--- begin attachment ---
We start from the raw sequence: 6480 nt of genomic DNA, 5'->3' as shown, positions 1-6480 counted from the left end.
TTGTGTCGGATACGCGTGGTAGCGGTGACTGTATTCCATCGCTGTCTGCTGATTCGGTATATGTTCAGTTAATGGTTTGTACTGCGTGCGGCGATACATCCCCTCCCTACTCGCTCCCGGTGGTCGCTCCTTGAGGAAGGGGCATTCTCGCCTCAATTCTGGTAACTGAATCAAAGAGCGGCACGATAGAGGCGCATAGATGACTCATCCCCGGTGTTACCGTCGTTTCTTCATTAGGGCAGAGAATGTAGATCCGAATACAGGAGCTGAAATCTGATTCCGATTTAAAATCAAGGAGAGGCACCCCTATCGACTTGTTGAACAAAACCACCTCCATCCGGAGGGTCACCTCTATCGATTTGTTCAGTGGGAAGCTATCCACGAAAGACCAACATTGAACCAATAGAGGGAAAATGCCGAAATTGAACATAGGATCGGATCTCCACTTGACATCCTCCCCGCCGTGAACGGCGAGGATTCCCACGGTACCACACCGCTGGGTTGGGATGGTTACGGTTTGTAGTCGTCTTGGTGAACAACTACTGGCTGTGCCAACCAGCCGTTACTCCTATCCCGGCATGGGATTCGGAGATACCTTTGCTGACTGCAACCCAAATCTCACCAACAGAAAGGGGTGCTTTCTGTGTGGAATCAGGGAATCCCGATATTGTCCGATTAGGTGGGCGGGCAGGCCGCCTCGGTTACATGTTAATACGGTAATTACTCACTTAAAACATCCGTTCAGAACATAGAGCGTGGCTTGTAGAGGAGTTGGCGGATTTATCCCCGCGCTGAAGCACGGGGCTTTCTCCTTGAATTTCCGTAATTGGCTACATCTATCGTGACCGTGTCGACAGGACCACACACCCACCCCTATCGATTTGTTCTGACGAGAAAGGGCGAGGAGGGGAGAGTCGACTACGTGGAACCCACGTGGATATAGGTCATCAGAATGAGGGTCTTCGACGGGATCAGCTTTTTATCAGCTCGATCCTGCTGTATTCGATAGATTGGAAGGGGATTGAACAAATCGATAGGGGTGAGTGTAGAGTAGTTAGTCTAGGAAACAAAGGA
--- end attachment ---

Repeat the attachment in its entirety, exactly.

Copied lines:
We start from the raw sequence: 6480 nt of genomic DNA, 5'->3' as shown, positions 1-6480 counted from the left end.
TTGTGTCGGATACGCGTGGTAGCGGTGACTGTATTCCATCGCTGTCTGCTGATTCGGTATATGTTCAGTTAATGGTTTGTACTGCGTGCGGCGATACATCCCCTCCCTACTCGCTCCCGGTGGTCGCTCCTTGAGGAAGGGGCATTCTCGCCTCAATTCTGGTAACTGAATCAAAGAGCGGCACGATAGAGGCGCATAGATGACTCATCCCCGGTGTTACCGTCGTTTCTTCATTAGGGCAGAGAATGTAGATCCGAATACAGGAGCTGAAATCTGATTCCGATTTAAAATCAAGGAGAGGCACCCCTATCGACTTGTTGAACAAAACCACCTCCATCCGGAGGGTCACCTCTATCGATTTGTTCAGTGGGAAGCTATCCACGAAAGACCAACATTGAACCAATAGAGGGAAAATGCCGAAATTGAACATAGGATCGGATCTCCACTTGACATCCTCCCCGCCGTGAACGGCGAGGATTCCCACGGTACCACACCGCTGGGTTGGGATGGTTACGGTTTGTAGTCGTCTTGGTGAACAACTACTGGCTGTGCCAACCAGCCGTTACTCCTATCCCGGCATGGGATTCGGAGATACCTTTGCTGACTGCAACCCAAATCTCACCAACAGAAAGGGGTGCTTTCTGTGTGGAATCAGGGAATCCCGATATTGTCCGATTAGGTGGGCGGGCAGGCCGCCTCGGTTACATGTTAATACGGTAATTACTCACTTAAAACATCCGTTCAGAACATAGAGCGTGGCTTGTAGAGGAGTTGGCGGATTTATCCCCGCGCTGAAGCACGGGGCTTTCTCCTTGAATTTCCGTAATTGGCTACATCTATCGTGACCGTGTCGACAGGACCACACACCCACCCCTATCGATTTGTTCTGACGAGAAAGGGCGAGGAGGGGAGAGTCGACTACGTGGAACCCACGTGGATATAGGTCATCAGAATGAGGGTCTTCGACGGGATCAGCTTTTTATCAGCTCGATCCTGCTGTATTCGATAGATTGGAAGGGGATTGAACAAATCGATAGGGGTGAGTGTAGAGTAGTTAGTCTAGGAAACAAAGGA